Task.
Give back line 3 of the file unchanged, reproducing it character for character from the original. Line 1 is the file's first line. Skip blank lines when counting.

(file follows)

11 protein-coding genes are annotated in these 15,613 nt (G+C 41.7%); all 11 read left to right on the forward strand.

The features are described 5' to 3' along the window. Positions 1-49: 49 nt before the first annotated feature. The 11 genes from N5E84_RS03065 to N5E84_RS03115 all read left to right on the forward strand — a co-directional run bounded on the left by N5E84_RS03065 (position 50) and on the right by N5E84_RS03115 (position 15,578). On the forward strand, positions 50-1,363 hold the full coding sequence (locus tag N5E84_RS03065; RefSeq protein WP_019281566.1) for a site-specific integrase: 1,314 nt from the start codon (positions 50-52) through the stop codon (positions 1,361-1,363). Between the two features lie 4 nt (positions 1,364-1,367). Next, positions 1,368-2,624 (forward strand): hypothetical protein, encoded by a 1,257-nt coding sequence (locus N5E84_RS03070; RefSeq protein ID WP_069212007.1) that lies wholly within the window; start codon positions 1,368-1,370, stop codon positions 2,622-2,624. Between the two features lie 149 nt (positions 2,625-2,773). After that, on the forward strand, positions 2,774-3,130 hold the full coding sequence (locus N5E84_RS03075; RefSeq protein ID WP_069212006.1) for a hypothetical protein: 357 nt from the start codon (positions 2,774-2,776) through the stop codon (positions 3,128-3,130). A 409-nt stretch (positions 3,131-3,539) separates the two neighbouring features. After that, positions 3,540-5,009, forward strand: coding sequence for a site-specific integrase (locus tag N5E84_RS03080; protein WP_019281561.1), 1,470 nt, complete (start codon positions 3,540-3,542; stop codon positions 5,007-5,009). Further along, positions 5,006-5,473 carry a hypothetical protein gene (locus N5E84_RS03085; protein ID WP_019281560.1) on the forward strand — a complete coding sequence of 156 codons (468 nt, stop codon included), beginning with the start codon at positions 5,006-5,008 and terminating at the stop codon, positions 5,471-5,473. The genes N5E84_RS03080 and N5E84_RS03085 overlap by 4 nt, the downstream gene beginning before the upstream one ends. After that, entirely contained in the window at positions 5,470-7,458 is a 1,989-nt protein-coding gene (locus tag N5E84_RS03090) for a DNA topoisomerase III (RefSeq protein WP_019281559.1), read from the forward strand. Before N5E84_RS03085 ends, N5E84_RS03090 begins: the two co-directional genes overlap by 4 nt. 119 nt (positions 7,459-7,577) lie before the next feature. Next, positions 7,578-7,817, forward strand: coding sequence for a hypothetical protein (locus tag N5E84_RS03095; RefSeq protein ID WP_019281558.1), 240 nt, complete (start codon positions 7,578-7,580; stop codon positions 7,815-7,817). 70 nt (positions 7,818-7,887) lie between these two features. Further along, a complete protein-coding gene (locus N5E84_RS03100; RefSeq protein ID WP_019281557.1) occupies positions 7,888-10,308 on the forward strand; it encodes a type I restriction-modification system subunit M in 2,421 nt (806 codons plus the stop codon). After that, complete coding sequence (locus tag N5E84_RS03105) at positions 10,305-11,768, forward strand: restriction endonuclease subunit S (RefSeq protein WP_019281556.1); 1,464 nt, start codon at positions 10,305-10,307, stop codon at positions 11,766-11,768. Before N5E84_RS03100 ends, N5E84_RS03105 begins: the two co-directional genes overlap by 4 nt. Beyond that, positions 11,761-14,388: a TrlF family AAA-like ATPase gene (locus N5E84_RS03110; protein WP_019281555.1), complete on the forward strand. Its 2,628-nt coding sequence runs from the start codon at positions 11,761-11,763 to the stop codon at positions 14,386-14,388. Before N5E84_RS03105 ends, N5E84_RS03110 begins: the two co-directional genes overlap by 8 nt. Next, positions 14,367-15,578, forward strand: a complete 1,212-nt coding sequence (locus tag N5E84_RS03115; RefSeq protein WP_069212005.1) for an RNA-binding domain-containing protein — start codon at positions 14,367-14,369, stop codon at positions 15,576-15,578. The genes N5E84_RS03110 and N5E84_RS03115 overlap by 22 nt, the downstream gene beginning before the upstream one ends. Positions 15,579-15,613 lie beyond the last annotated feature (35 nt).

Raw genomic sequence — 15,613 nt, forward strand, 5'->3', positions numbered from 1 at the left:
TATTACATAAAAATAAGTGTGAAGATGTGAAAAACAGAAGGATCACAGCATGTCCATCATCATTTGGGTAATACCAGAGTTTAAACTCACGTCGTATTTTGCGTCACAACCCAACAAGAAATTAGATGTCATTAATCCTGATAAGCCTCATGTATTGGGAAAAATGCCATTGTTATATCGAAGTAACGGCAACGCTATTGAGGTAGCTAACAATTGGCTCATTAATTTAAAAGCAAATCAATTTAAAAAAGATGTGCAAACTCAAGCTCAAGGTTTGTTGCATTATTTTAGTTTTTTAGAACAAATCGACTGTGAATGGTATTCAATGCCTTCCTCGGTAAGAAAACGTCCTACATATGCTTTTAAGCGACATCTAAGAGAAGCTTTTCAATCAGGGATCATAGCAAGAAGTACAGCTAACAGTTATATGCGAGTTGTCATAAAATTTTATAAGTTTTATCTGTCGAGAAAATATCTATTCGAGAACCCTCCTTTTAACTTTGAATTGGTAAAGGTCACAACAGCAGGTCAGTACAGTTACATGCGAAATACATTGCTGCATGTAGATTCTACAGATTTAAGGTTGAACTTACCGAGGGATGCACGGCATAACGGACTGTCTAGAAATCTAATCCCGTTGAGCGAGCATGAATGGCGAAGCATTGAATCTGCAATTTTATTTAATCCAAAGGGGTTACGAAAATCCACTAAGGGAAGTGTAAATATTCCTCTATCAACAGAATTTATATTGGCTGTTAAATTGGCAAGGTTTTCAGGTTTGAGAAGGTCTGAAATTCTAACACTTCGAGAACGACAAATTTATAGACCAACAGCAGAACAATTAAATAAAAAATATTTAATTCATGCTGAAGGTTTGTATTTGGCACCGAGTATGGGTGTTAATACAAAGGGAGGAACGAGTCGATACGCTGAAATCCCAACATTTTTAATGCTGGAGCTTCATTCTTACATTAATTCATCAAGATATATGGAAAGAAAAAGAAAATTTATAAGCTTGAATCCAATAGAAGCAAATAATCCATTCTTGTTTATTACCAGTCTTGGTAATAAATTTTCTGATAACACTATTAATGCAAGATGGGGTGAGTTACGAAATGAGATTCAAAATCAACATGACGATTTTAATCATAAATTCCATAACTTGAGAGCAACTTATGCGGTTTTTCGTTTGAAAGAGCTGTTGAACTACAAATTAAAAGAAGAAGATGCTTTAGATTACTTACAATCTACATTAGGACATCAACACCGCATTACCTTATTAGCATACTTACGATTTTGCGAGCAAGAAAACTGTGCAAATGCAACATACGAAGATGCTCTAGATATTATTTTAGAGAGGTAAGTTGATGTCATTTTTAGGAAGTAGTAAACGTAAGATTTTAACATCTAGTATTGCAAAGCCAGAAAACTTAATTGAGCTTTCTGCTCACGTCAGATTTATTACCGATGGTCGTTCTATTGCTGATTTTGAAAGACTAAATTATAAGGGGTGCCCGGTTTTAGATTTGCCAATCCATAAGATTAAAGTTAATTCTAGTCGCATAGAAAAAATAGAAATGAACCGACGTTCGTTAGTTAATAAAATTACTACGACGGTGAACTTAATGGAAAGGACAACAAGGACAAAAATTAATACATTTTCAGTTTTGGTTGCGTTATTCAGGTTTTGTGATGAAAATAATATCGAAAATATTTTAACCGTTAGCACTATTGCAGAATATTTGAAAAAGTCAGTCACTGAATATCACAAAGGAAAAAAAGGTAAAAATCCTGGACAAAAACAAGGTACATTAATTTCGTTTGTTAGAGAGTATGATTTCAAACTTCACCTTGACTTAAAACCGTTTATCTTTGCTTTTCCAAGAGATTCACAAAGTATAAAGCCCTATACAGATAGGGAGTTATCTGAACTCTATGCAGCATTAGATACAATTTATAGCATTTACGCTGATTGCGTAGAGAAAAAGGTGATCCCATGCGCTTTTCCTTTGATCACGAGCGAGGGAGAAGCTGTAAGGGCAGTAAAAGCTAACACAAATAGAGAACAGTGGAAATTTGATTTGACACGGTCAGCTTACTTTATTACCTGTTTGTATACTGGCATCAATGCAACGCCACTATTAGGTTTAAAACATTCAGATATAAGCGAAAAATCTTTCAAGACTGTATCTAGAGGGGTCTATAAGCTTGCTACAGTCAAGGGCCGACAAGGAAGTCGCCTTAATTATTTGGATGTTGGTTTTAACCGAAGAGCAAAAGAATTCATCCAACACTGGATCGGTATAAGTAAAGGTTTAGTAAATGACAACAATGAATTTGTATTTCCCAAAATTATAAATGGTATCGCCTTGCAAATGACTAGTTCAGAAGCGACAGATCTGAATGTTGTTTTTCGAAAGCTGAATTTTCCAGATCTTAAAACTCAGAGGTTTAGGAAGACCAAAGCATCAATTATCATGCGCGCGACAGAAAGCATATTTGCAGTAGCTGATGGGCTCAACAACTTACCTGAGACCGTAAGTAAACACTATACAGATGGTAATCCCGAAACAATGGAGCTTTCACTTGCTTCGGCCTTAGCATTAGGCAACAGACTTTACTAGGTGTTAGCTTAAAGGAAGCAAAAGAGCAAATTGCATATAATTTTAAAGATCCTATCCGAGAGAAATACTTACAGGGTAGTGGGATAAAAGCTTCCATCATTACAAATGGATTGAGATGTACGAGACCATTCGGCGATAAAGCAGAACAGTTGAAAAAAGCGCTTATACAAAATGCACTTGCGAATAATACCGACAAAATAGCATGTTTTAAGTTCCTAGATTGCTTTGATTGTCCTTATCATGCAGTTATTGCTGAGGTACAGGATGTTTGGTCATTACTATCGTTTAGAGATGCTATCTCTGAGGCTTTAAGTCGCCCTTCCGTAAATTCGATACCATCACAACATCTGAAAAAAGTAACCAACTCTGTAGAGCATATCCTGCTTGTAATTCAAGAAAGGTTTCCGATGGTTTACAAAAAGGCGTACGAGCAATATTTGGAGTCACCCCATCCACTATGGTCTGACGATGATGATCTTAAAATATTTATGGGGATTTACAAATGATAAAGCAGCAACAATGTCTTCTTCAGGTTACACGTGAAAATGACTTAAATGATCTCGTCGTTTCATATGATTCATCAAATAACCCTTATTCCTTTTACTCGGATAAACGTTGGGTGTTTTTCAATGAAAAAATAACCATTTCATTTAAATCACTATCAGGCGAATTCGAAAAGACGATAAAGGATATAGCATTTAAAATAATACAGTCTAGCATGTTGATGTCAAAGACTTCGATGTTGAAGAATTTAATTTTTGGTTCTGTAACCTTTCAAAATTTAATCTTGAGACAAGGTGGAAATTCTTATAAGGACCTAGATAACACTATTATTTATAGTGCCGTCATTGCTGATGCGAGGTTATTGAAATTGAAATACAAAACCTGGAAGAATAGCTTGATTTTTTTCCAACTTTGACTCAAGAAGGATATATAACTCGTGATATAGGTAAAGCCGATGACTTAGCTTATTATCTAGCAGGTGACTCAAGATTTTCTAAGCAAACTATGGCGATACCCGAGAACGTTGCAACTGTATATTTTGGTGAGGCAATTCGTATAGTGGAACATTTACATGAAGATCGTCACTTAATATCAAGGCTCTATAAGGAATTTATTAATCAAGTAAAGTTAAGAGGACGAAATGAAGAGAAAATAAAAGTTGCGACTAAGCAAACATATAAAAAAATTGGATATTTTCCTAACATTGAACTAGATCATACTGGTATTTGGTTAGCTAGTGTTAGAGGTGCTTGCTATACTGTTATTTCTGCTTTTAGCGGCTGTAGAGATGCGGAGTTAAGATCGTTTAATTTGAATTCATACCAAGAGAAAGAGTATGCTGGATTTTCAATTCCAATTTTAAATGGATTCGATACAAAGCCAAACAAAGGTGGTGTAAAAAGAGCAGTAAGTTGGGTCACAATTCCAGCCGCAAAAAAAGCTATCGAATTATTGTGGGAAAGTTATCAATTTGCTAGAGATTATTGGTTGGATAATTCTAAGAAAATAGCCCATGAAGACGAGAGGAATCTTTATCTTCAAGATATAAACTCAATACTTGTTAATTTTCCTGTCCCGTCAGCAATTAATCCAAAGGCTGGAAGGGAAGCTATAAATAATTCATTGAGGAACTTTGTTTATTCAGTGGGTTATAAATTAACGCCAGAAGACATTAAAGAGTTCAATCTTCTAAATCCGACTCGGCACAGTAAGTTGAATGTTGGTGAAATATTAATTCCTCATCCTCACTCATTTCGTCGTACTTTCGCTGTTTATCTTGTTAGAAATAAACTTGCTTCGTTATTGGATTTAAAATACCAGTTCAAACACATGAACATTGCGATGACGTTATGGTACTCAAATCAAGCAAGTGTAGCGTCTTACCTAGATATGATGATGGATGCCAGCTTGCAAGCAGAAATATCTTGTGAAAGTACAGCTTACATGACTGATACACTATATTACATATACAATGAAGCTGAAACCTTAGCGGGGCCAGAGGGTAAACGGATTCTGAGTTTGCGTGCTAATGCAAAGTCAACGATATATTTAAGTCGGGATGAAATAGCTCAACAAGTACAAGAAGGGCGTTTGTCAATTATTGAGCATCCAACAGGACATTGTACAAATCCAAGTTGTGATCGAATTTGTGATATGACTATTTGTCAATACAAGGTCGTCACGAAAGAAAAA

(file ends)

Raw genomic sequence — 15,613 nt, forward strand, 5'->3', positions numbered from 1 at the left: